Cottage Grove tries to save historic Village Green

Nestled in the heart of the Willamette Valley lies the small town of Cottage Grove.

However small Cottage Grove is, the town of just under 10,000 residents has felt the effects of the economy just like the rest of the country.

A perfect example is the potential selling of Village Green Resort and Gardens.

Village Green has a long history as the first five-star hotel ever built in the state of Oregon. But now, the resort is having problems making profit.

The hotel did receive some good news in mid-March. The latest offer to buy the resort was dropped - at least for now. The bidder wanted to tear down the hotel in order to build a truck stop.There are many reasons as to why the Village Green is struggling, as a reflection of the state and national economy.

"The local economy does not really drive the success of the Village Green," says Richard Meyers, the City Manager of Cottage Grove, "[it's] really based on bringing outsiders into the facility for stays."

Cottage Grove is known as a town with a lot of history and attractions for visitors, as well as residents. It's known as the "Covered Bridge Capital of Oregon" and has also received the All-America City Award twice, in 1968 and in 2004.

Like many small towns in Oregon and across the United States, bringing people and tourists into Cottage Grove is a major part of its local economy, including helping local business owners.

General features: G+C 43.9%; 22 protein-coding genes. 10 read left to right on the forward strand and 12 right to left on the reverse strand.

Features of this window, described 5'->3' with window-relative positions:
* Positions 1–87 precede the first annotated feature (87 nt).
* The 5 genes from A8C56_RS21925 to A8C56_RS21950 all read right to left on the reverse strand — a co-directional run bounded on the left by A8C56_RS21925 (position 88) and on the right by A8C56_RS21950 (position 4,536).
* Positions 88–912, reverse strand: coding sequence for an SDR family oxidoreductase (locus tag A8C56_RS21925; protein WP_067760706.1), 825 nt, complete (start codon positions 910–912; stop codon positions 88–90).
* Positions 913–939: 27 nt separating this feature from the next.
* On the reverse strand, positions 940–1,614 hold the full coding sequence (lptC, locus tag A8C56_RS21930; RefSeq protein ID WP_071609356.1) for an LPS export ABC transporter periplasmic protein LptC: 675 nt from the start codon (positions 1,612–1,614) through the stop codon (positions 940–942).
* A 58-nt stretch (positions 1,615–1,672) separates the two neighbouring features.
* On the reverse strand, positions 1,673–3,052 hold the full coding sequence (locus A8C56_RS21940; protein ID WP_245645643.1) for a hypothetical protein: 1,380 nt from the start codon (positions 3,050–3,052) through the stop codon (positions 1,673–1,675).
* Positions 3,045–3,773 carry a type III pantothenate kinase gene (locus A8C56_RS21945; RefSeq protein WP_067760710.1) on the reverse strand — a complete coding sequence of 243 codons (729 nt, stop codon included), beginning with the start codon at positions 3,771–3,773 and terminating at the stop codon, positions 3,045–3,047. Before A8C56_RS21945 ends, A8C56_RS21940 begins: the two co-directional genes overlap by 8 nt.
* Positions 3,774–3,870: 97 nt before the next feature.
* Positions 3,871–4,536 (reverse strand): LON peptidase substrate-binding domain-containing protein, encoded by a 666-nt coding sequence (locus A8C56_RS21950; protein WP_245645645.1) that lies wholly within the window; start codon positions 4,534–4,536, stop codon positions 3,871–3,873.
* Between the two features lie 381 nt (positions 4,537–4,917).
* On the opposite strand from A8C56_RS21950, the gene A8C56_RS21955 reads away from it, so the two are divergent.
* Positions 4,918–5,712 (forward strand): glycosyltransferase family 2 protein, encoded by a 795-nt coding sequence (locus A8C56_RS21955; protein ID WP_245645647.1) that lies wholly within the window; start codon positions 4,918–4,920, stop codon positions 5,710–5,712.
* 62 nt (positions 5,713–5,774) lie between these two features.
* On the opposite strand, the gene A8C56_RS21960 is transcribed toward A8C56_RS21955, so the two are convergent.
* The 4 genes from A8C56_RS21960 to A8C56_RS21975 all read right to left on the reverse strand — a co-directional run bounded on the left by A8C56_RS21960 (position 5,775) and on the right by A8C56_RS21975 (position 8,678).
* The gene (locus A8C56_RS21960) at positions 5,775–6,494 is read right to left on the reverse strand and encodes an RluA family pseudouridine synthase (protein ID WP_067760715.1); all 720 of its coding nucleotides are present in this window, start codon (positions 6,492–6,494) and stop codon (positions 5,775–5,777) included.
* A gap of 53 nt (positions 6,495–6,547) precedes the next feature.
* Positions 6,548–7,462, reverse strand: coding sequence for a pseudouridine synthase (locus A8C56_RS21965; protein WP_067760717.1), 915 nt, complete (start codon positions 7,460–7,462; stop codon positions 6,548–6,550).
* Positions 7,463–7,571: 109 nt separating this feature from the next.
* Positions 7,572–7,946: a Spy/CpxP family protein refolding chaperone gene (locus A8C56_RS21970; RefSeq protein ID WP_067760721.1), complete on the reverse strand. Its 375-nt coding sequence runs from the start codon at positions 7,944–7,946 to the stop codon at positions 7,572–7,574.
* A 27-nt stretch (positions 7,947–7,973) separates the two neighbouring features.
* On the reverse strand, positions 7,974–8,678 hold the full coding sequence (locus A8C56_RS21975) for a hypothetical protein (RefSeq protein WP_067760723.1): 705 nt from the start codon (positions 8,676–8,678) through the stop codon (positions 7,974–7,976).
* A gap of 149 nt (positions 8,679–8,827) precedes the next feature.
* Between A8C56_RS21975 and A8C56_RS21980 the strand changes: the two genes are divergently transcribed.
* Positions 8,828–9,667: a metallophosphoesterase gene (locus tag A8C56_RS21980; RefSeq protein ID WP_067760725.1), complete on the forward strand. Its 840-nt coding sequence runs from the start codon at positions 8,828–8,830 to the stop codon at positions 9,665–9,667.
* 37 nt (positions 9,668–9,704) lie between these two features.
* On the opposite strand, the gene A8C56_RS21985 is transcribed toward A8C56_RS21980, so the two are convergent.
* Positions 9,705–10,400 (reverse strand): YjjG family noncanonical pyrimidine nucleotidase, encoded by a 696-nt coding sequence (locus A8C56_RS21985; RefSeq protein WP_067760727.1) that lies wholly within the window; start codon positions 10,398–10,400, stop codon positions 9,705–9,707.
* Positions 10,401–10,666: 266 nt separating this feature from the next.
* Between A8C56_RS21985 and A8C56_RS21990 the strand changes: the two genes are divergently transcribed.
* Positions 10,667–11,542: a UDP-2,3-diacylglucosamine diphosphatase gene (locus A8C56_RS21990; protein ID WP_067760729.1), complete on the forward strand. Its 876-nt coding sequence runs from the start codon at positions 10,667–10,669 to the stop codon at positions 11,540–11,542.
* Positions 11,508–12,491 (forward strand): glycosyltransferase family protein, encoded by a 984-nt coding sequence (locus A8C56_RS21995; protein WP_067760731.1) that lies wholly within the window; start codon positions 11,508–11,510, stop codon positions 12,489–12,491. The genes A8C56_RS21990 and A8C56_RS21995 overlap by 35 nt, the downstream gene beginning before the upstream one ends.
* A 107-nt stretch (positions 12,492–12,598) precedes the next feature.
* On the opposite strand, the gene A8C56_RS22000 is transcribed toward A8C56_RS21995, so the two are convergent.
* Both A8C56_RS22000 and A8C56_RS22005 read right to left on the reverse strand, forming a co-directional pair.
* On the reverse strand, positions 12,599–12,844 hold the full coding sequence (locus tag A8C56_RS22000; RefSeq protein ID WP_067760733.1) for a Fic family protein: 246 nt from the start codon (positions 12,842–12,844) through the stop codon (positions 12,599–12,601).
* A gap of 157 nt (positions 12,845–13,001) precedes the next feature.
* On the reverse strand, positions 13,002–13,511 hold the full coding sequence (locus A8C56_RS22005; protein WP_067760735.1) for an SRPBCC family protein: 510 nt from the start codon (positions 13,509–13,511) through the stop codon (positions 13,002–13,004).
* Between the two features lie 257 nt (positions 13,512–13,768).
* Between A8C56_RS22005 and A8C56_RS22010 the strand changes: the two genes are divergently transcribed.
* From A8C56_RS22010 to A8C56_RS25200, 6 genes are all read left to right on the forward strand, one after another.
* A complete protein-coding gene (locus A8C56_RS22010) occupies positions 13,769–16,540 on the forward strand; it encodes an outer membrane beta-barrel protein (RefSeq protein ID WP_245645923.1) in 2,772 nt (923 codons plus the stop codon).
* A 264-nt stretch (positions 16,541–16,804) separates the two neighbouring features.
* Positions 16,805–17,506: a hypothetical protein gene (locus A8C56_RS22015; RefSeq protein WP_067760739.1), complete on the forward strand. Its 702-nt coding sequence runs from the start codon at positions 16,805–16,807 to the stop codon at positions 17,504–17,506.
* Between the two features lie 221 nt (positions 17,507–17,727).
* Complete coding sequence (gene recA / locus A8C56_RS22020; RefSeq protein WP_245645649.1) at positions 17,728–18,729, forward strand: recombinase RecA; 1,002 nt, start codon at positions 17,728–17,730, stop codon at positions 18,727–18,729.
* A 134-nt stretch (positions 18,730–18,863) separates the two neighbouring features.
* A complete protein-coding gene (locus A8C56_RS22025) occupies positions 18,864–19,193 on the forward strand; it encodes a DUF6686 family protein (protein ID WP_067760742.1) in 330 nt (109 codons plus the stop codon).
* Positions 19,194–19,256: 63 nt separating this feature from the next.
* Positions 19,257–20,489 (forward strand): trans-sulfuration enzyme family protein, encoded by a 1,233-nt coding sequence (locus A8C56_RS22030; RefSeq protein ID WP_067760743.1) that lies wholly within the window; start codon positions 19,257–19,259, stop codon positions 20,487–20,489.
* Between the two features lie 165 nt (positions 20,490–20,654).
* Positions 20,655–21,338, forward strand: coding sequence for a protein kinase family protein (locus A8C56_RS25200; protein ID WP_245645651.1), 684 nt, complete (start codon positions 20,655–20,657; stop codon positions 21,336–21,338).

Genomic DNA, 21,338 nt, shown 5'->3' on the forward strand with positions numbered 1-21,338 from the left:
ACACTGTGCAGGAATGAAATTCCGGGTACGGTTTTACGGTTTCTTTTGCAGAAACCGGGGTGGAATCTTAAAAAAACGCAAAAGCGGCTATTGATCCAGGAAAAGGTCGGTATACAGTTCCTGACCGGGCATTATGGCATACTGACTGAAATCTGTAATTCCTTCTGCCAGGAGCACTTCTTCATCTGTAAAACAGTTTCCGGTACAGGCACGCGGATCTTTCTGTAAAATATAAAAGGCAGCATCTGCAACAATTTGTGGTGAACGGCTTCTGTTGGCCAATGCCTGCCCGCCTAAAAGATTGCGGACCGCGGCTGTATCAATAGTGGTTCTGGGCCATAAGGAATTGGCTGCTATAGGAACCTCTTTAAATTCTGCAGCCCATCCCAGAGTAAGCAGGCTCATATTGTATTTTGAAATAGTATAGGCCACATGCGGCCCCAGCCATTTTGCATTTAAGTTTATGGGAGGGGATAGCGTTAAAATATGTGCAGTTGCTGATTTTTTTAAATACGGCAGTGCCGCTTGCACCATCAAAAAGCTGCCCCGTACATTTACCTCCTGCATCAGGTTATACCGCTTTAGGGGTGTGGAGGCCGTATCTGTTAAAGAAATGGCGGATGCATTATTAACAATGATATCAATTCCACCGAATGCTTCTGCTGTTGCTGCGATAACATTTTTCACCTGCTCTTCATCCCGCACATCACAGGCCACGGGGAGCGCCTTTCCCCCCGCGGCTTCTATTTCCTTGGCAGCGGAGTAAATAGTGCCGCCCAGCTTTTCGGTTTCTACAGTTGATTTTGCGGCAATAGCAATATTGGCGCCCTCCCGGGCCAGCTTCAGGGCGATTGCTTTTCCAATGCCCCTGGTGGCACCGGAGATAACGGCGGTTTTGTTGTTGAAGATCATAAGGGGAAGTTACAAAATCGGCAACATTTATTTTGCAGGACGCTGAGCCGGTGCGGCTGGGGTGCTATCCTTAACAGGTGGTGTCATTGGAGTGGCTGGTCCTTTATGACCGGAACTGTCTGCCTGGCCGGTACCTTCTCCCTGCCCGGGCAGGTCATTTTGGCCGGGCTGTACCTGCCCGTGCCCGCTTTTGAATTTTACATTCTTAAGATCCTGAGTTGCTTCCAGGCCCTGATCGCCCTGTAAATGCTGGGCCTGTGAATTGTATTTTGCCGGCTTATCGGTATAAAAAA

The Village Green, meanwhile, opened in the 1960's but was bought and renovated in 2001 under owner Dirk Winter. The hotel also added 14 acres of gardens.

But the people at Village Green and Meyers himself admit that the tourism industry has declined greatly since the Sept. 11 attacks in 2001, the same year Winter bought the resort.

Right now, the city of Cottage Grove and its leaders are trying to find a way to finance the Village Green, through a package that would help renovate parts of the hotel, while eliminating risk for local investors.

The community has also stepped up in support of Village Green, and wants it to stay, because they say that it brings in business for local shops, restaurants, and attractions.

"It brings people to Cottage Grove, period," says Hal Hartzell, owner of Kalapuya Books in Cottage Grove, "Which is good for our economy, and has been for many, many years."

Many of the local businesses along Main Street in downtown Cottage Grove have signs on their windows or in their shops, with the phrase "Save Our Village Green" in big letters.

Meyers knows, however, that some people in the town don't completely agree with what the city is doing.

"There are some that have real concerns and don't see any need to assist," Meyers says.

But there is also a large range of people who want to help.

"The expressions of support for the [Village] Green are coming from a wide variety of interests and individuals... across different businesses, philosophies, and political interests," says Meyers.